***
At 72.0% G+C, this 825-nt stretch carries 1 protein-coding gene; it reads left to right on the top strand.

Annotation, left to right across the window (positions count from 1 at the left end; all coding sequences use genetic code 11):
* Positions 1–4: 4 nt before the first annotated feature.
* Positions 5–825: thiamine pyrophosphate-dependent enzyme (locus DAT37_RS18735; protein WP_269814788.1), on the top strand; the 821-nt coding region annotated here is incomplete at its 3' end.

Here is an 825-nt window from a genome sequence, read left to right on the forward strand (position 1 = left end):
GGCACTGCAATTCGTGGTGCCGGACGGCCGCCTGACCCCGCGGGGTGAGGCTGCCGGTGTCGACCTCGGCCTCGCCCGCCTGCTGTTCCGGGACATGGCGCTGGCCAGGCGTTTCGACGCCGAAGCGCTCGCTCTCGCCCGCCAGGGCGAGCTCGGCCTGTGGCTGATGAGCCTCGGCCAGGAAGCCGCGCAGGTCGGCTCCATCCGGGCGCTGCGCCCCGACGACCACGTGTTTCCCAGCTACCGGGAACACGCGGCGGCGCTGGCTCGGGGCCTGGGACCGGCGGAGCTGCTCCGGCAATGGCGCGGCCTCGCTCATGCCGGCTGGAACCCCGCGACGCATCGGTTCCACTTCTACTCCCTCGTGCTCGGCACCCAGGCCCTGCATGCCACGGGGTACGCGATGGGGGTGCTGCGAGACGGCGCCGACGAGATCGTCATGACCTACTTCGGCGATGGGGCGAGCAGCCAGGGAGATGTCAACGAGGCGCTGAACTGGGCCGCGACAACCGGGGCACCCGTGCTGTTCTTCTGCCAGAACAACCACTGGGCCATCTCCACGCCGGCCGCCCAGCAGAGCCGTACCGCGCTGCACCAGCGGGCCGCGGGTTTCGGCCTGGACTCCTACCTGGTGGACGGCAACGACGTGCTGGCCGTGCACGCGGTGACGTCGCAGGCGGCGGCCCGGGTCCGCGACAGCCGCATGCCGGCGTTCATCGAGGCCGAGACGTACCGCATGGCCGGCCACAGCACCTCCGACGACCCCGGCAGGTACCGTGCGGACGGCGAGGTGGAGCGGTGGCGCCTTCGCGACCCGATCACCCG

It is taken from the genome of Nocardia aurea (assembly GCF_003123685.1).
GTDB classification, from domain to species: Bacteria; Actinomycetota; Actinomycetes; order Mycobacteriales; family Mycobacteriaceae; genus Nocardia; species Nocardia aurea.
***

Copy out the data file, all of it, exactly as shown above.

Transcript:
At 72.0% G+C, this 825-nt stretch carries 1 protein-coding gene; it reads left to right on the top strand.

Annotation, left to right across the window (positions count from 1 at the left end; all coding sequences use genetic code 11):
* Positions 1–4: 4 nt before the first annotated feature.
* Positions 5–825: thiamine pyrophosphate-dependent enzyme (locus DAT37_RS18735; protein WP_269814788.1), on the top strand; the 821-nt coding region annotated here is incomplete at its 3' end.

Here is an 825-nt window from a genome sequence, read left to right on the forward strand (position 1 = left end):
GGCACTGCAATTCGTGGTGCCGGACGGCCGCCTGACCCCGCGGGGTGAGGCTGCCGGTGTCGACCTCGGCCTCGCCCGCCTGCTGTTCCGGGACATGGCGCTGGCCAGGCGTTTCGACGCCGAAGCGCTCGCTCTCGCCCGCCAGGGCGAGCTCGGCCTGTGGCTGATGAGCCTCGGCCAGGAAGCCGCGCAGGTCGGCTCCATCCGGGCGCTGCGCCCCGACGACCACGTGTTTCCCAGCTACCGGGAACACGCGGCGGCGCTGGCTCGGGGCCTGGGACCGGCGGAGCTGCTCCGGCAATGGCGCGGCCTCGCTCATGCCGGCTGGAACCCCGCGACGCATCGGTTCCACTTCTACTCCCTCGTGCTCGGCACCCAGGCCCTGCATGCCACGGGGTACGCGATGGGGGTGCTGCGAGACGGCGCCGACGAGATCGTCATGACCTACTTCGGCGATGGGGCGAGCAGCCAGGGAGATGTCAACGAGGCGCTGAACTGGGCCGCGACAACCGGGGCACCCGTGCTGTTCTTCTGCCAGAACAACCACTGGGCCATCTCCACGCCGGCCGCCCAGCAGAGCCGTACCGCGCTGCACCAGCGGGCCGCGGGTTTCGGCCTGGACTCCTACCTGGTGGACGGCAACGACGTGCTGGCCGTGCACGCGGTGACGTCGCAGGCGGCGGCCCGGGTCCGCGACAGCCGCATGCCGGCGTTCATCGAGGCCGAGACGTACCGCATGGCCGGCCACAGCACCTCCGACGACCCCGGCAGGTACCGTGCGGACGGCGAGGTGGAGCGGTGGCGCCTTCGCGACCCGATCACCCG

It is taken from the genome of Nocardia aurea (assembly GCF_003123685.1).
GTDB classification, from domain to species: Bacteria; Actinomycetota; Actinomycetes; order Mycobacteriales; family Mycobacteriaceae; genus Nocardia; species Nocardia aurea.